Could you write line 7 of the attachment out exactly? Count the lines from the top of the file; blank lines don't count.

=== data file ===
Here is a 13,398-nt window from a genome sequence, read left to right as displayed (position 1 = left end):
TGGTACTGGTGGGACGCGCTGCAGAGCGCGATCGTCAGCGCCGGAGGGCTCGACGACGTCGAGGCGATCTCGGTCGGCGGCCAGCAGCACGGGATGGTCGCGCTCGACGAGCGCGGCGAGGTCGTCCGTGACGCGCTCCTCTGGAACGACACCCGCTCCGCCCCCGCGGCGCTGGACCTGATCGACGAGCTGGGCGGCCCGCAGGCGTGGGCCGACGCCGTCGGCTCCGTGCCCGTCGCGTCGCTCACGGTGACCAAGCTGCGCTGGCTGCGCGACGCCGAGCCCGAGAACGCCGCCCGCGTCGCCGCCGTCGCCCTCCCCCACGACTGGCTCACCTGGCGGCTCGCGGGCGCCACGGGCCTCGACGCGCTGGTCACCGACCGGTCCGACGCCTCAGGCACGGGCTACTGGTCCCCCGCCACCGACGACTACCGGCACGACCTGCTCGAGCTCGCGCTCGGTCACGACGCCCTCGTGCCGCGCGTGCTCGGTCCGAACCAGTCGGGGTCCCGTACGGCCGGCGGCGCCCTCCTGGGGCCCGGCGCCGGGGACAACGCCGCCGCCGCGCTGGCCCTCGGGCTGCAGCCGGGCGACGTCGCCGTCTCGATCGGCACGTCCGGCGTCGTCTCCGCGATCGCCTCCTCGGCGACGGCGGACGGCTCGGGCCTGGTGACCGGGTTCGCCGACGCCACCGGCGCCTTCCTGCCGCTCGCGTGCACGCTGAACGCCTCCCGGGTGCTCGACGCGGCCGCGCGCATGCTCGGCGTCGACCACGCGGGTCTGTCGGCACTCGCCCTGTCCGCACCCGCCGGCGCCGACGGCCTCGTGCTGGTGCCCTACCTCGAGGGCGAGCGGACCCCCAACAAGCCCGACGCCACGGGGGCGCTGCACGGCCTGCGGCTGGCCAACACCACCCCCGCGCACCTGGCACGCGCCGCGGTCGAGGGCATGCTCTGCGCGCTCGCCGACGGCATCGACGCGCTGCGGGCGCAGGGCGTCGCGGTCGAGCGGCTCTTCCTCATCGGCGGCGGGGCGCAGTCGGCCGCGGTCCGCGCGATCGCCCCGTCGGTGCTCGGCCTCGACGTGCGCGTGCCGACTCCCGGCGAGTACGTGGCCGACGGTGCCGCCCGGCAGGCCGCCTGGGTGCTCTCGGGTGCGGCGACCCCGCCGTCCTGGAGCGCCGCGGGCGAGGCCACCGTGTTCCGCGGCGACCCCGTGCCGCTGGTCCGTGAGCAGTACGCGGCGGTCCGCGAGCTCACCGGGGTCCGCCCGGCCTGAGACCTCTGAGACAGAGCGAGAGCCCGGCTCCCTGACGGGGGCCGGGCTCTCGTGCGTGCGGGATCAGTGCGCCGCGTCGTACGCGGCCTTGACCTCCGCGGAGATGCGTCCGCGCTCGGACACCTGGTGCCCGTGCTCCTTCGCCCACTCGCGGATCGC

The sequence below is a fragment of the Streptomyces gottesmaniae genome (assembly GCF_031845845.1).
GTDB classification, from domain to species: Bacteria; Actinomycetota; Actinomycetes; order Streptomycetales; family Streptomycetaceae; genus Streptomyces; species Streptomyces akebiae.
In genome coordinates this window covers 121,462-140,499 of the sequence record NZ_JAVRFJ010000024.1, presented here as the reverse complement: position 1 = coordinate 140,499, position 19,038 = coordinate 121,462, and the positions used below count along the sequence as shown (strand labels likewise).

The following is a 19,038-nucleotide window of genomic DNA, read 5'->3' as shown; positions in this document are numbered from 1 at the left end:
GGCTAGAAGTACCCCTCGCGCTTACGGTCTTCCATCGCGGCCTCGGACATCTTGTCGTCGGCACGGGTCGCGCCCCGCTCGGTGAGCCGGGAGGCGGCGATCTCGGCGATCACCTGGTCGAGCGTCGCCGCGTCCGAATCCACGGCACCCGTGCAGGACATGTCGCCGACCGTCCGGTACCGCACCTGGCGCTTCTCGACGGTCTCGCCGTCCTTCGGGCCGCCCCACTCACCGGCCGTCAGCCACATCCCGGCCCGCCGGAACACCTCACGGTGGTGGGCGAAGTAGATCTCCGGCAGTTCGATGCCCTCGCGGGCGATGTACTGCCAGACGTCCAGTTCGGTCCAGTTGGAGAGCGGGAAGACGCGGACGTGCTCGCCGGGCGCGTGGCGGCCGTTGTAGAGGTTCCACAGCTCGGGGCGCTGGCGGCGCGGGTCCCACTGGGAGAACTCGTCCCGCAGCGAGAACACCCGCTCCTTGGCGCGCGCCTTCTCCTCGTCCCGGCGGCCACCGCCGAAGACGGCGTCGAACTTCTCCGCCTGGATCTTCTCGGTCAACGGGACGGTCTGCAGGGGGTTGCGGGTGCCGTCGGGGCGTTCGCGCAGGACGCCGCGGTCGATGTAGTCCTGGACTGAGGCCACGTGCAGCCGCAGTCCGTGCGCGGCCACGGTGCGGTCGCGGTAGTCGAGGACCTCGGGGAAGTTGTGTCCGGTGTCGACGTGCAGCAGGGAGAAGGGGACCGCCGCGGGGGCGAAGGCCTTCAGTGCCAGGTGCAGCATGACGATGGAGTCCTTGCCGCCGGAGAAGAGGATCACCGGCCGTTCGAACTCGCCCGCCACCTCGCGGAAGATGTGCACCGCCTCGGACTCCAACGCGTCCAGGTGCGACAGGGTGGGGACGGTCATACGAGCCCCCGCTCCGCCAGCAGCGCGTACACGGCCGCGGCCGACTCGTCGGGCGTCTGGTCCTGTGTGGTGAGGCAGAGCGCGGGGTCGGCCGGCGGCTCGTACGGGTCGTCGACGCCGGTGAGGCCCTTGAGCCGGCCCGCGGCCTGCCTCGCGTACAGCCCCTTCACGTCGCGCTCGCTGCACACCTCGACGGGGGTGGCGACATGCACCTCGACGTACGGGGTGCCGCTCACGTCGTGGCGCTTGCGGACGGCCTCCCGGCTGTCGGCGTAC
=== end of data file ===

GGCTAGAAGTACCCCTCGCGCTTACGGTCTTCCATCGCGGCCTCGGACATCTTGTCGTCGGCACGGGTCGCGCCCCGCTCGGTGAGCCGGGAGGCGGCGATCTCGGCGATCACCTGGTCGAGCGTCGCCGCGTCCGAATCCACGGCACCCGTGCAGGACATGTCGCCGACCGTCCGGTACCGCACCTGGCGCTTCTCGACGGTCTCGCCGTCCTTCGGGCCGCCCCACTCACCGGCCGTCAGCCACATCCCGGCCCGCCGGAACACCTCACGGTGGTGGGCGAAGTAGATCTCCGGCAGTTCGATGCCCTCGCGGGCGATGTACTGCCAGACGTCCAGTTCGGTCCAGTTGGAGAGCGGGAAGACGCGGACGTGCTCGCCGGGCGCGTGGCGGCCGTTGTAGAGGTTCCACAGCTCGGGGCGCTGGCGGCGCGGGTCCCACTGGGAGAACTCGTCCCGCAGCGAGAACACCCGCTCCTTGGCGCGCGCCTTCTCCTCGTCCCGGCGGCCACCGCCGAAGACGGCGTCGAACTTCTCCGCCTGGATCTTCTCGGTCAACGGGACGGTCTGCAGGGGGTTGCGGGTGCCGTCGGGGCGTTCGCGCAGGACGCCGCGGTCGATGTAGTCCTGGACTGAGGCCACGTGCAGCCGCAGTCCGTGCGCGGCCACGGTGCGGTCGCGGTAGTCGAGGACCTCGGGGAAGTTGTGTCCGGTGTCGACGTGCAGCAGGGAGAAGGGGACCGCCGCGGGGGCGAAGGCCTTCAGTGCCAGGTGCAGCATGACGATGGAGTCCTTGCCGCCGGAGAAGAGGATCACCGGCCGTTCGAACTCGCCCGCCACCTCGCGGAAGATGTGCACCGCCTCGGACTCCAACGCGTCCAGGTGCGACAGGGTGGGGACGGTCATACGAGCCCCCGCTCCGCCAGCAGCGCGTACACGGCCGCGGCCGACTCGTCGGGCGTCTGGTCCTGTGTGGTGAGGCAGAGCGCGGGGTCGGCCGGCGGCTCGTACGGGTCGTCGACGCCGGTGAGGCCCTTGAGCCGGCCCGCGGCCTGCCTCGCGTACAGCCCCTTCACGTCGCGCTCGCTGCACACCTCGACGGGGGTGGCGACATGCACCTCGACGTACGGGGTGCCGCTCACGTCGTGGCGCTTGCGGACGGCCTCCCGGCTGTCGGCGTAC